With our system, no.

E   So you are saying IoT with Kaspersky will be safe?

Absolutely. Unhackable. Immune.

E   Relatively speaking?

Security and immunity are like a nightclub. In a nightclub, security is outside watching over the doors and seeing who is coming, and on the inside watching the behavior of the visitors. Immunity means that the nightclub is made from iron so that visitors can’t destroy it; no need for security. So we have this immunity [development project] for the Internet of Things and for industrial immunity. It is ready, and we are collaborating with our partners, since we don’t do hardware. Our partners have already developed the network equipment, [such as] switches, routers, security cameras, and other devices. They installed their prototypes in a smart district project in Moscow and collected big data from the district to do whatever they wanted. The sensors are also based on our operating system. It is ready for the Internet of Things, and we are working on this system to promote it for the physical infrastructure.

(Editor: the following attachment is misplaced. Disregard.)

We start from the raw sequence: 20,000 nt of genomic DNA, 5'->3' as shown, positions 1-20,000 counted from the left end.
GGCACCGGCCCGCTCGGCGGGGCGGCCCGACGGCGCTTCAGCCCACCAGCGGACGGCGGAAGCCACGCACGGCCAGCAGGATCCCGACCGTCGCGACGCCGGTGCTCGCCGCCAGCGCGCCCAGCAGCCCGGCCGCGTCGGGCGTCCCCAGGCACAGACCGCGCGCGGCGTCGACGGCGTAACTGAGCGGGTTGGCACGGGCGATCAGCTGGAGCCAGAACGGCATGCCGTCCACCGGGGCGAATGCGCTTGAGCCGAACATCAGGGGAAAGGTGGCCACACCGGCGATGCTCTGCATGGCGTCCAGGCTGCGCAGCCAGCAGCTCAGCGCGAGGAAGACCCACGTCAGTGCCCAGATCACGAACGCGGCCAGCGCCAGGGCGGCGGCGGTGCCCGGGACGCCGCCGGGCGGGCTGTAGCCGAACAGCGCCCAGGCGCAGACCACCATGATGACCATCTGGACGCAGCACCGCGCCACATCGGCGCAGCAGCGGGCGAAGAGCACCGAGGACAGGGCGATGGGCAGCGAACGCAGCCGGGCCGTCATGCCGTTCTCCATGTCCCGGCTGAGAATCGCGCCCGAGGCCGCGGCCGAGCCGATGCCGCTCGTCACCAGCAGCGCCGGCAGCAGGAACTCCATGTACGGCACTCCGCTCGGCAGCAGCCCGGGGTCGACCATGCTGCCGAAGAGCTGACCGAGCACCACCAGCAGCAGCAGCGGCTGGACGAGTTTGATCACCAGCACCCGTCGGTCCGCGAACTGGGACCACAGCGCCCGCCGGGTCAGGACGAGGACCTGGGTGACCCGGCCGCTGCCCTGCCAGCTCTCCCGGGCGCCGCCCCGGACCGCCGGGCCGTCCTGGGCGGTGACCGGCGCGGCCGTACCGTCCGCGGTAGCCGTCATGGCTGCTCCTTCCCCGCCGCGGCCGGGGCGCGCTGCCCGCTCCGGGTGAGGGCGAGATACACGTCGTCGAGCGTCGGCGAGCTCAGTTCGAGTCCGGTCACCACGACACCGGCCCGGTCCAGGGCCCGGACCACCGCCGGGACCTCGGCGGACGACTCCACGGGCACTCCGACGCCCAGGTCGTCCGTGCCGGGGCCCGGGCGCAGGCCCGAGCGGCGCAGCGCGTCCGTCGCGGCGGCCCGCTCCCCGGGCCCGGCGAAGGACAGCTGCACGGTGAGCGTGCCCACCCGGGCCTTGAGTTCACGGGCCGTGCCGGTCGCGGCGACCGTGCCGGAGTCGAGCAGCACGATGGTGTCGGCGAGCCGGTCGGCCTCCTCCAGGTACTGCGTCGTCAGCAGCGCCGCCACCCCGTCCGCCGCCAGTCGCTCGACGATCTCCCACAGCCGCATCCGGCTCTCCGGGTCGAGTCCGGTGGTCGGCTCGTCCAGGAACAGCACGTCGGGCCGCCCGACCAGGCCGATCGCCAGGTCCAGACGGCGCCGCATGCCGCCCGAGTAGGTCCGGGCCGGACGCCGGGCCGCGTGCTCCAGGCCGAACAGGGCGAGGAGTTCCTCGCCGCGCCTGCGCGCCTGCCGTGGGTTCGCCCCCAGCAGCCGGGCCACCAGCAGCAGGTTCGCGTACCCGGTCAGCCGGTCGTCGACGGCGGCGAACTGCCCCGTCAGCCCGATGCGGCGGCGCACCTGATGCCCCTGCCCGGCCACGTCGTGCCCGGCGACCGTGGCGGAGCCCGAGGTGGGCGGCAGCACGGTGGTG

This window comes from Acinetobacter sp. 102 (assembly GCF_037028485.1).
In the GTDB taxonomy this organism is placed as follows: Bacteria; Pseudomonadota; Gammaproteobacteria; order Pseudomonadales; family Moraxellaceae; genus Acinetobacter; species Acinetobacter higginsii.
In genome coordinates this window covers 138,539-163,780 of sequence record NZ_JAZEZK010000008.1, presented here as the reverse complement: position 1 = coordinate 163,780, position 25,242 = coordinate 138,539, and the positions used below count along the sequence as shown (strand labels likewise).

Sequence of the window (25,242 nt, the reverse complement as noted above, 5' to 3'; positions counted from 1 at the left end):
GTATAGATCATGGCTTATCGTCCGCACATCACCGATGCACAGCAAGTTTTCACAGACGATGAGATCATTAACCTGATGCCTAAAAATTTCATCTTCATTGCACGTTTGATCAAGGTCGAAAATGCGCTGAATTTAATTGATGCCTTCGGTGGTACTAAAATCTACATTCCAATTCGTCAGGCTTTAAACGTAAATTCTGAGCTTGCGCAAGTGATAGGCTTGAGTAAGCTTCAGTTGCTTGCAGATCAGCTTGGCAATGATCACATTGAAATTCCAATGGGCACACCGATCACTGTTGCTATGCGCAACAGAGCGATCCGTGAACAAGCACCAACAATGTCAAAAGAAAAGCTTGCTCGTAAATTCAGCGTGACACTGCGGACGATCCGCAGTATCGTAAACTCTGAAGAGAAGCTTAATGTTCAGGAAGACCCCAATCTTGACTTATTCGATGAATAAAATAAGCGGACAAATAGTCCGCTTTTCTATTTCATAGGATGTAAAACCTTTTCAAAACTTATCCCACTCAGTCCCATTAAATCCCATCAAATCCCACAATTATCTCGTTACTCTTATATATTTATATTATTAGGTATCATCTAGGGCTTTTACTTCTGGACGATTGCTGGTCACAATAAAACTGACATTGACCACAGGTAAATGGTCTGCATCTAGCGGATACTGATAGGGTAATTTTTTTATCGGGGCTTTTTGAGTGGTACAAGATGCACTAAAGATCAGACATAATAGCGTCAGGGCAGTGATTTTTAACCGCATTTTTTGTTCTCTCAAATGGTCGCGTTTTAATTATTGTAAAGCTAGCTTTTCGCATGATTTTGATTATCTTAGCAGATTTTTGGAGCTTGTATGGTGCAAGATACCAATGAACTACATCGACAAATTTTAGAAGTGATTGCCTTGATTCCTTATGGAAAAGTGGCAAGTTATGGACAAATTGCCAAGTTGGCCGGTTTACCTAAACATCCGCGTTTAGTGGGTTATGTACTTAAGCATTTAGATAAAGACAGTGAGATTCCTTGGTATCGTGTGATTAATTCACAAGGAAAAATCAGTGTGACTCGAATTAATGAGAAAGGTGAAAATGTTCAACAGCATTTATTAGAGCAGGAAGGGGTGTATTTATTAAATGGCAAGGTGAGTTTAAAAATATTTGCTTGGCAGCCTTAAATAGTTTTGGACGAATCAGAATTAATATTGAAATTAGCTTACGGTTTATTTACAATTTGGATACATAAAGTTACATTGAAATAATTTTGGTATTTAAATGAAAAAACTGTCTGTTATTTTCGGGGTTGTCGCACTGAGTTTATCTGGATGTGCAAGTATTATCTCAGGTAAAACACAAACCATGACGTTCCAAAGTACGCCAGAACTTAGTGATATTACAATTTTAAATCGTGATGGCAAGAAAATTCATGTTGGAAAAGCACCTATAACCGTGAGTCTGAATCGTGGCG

E   In a previous interview, you mentioned a dichotomy between developed and developing economies, whereby the prizes that hackers can take home from a developed economy are much more lucrative but also much better protected, whereas in a developing economy you have much lower protective barriers but also much less value of the hackers’ loot.

This is true, and I think that Lebanon is in a good situation. You can learn from the mistakes of others, see what is wrong there and build your [cybersecurity] systems in the right way. It is like with [large commercial] airports where the worst in the world are in the United States, and the best are in the Middle East and Asia. Why? Because the Americans were the first to build [these airports]. In Asia and the Middle East, Dubai and Abu Dhabi, they just learned and introduced new standards [for airport construction]. There are benefits for being first and there is profit from being first, but the others can learn from the mistakes [made by those who were first].